Month: October 2014
(see also: Agile Moment: Equating Story Points to Time, Scrum Effort Estimation, Practical Guide Story Points Estimation, How Story Points relate to hours, Story Points vs. Task Hours, Planning Poker)
Estimating story points for user stories that implement features on the Scrum teams product roadmap / product backlog is a critical planning exercise. All Scrum teams should utilize planning methods to estimate engineering efforts for future work. There are many possible methods available to estimate effort. However, for teams that are using Agile frameworks like Scrum, a proven, highly effective method of choice is Planning Poker. The overall goal of planning poker is to establish a clear consensus on an estimate for a given scope of work or user story.
Normalization of a relative estimating technique is absolutely critical for a team to reach a high-performance state. This also directly impacts an organization’s ability to perform capacity planning and management in scaled Agile applications.
What a really, really stupid and unconstitutional idea. That is, for the Federal Government to dictate to private companies that they publish private information.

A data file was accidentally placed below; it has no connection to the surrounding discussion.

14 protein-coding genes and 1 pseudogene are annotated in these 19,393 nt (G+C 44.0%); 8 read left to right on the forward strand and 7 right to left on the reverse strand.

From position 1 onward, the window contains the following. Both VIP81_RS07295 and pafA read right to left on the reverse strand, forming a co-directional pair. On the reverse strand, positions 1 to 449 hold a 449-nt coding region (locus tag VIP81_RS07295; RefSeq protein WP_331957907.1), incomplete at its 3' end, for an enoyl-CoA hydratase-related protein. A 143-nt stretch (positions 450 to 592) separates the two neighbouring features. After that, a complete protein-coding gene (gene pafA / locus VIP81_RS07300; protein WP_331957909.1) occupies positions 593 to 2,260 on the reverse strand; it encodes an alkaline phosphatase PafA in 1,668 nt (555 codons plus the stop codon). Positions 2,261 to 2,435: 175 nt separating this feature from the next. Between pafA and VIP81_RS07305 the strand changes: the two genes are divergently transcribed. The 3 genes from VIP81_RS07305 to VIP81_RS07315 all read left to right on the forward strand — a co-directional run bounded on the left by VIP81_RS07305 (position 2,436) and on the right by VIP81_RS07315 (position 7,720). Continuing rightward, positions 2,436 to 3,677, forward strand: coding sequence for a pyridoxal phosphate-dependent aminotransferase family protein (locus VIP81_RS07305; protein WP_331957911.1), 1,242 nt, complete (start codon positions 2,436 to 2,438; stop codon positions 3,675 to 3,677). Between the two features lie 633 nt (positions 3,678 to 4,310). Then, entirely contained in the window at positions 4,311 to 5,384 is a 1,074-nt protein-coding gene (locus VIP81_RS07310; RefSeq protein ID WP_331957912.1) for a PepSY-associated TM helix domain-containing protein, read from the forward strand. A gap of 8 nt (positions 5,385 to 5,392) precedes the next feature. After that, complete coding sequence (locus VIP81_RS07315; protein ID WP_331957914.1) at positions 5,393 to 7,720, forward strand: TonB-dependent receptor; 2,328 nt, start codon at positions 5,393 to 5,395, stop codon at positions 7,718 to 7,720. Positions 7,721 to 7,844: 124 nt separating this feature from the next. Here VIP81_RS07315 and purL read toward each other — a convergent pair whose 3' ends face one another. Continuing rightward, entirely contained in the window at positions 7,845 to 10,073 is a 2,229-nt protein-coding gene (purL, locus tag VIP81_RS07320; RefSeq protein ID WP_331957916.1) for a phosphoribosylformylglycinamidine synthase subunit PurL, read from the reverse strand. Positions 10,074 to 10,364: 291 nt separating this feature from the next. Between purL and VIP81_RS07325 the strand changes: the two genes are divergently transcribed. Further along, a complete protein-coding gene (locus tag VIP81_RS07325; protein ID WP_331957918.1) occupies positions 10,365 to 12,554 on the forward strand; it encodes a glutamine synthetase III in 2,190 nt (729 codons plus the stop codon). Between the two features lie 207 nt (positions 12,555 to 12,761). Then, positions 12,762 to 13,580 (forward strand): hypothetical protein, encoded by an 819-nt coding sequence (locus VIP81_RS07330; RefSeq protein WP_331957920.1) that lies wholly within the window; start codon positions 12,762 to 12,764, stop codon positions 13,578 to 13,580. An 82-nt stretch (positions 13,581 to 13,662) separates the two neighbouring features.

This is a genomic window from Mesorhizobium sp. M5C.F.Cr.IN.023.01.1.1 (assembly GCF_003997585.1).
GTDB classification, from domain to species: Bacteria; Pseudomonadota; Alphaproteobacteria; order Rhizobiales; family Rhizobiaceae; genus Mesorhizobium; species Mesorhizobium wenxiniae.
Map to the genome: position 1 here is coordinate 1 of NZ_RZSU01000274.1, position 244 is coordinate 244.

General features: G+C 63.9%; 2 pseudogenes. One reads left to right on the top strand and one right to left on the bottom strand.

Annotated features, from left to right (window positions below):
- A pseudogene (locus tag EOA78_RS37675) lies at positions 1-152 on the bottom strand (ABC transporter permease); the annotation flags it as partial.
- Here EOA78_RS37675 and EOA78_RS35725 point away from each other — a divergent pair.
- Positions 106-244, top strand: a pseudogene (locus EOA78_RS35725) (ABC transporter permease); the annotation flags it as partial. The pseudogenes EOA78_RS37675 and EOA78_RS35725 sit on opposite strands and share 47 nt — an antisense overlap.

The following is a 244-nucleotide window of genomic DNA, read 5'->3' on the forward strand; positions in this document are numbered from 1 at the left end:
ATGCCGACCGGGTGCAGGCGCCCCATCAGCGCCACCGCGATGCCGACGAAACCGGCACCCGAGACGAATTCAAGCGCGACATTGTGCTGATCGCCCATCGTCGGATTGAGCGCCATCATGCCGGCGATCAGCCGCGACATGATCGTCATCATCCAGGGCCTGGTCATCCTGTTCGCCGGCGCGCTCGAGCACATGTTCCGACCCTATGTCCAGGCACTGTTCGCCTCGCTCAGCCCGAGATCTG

First there was #antennaegate, then the infusible stories on the new Apple iPhone 6 bending (see 5 million articles/posts/videos of whining on #bendgate) under 80 lbs or more of highly unusual physical forces. Now the media and fashion challenged (read: nimrods who stuff their expensive tech in tight fitting jeans, then bend over) people are stuck in “we don’t have a story” mode again (or I’m bored and have no journalism skills?) with a dig on Samsung over #gapgate. Read the rest of this entry »
Jim Whitehurst discussed the interactions or lack thereof between infrastructure and operational folks and the guys who are locked in the closet – developers – in an interview with Fredric Paul (Network World). They discussed the fact that software is becoming ever more omnipresent in technology. It is the first level of interaction for users. People do tend to tune out the sleek new hardware and focus on the software experience. And it better be a good one! Not many end users care about the backend. So, Whitehurst asks the important question… Read the rest of this entry »